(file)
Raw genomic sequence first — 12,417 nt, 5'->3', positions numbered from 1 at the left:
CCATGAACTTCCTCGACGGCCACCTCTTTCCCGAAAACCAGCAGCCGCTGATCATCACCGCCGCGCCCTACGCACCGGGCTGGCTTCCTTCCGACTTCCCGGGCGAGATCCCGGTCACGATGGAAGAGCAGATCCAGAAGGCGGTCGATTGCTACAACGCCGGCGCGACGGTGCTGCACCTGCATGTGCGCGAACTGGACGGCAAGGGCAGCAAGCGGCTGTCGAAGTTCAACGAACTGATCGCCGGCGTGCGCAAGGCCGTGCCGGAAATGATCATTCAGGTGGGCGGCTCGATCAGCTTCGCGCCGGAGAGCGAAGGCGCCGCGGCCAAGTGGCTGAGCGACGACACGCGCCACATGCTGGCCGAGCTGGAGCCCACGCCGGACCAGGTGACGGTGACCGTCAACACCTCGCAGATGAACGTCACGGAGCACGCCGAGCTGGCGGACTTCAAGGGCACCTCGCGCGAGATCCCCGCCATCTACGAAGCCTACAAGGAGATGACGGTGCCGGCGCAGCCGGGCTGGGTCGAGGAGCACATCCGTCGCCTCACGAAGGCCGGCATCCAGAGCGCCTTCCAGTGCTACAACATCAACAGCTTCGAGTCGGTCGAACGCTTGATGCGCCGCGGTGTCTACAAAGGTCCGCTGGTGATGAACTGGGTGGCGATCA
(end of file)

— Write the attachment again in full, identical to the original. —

Raw genomic sequence first — 12,417 nt, 5'->3', positions numbered from 1 at the left:
CCATGAACTTCCTCGACGGCCACCTCTTTCCCGAAAACCAGCAGCCGCTGATCATCACCGCCGCGCCCTACGCACCGGGCTGGCTTCCTTCCGACTTCCCGGGCGAGATCCCGGTCACGATGGAAGAGCAGATCCAGAAGGCGGTCGATTGCTACAACGCCGGCGCGACGGTGCTGCACCTGCATGTGCGCGAACTGGACGGCAAGGGCAGCAAGCGGCTGTCGAAGTTCAACGAACTGATCGCCGGCGTGCGCAAGGCCGTGCCGGAAATGATCATTCAGGTGGGCGGCTCGATCAGCTTCGCGCCGGAGAGCGAAGGCGCCGCGGCCAAGTGGCTGAGCGACGACACGCGCCACATGCTGGCCGAGCTGGAGCCCACGCCGGACCAGGTGACGGTGACCGTCAACACCTCGCAGATGAACGTCACGGAGCACGCCGAGCTGGCGGACTTCAAGGGCACCTCGCGCGAGATCCCCGCCATCTACGAAGCCTACAAGGAGATGACGGTGCCGGCGCAGCCGGGCTGGGTCGAGGAGCACATCCGTCGCCTCACGAAGGCCGGCATCCAGAGCGCCTTCCAGTGCTACAACATCAACAGCTTCGAGTCGGTCGAACGCTTGATGCGCCGCGGTGTCTACAAAGGTCCGCTGGTGATGAACTGGGTGGCGATCA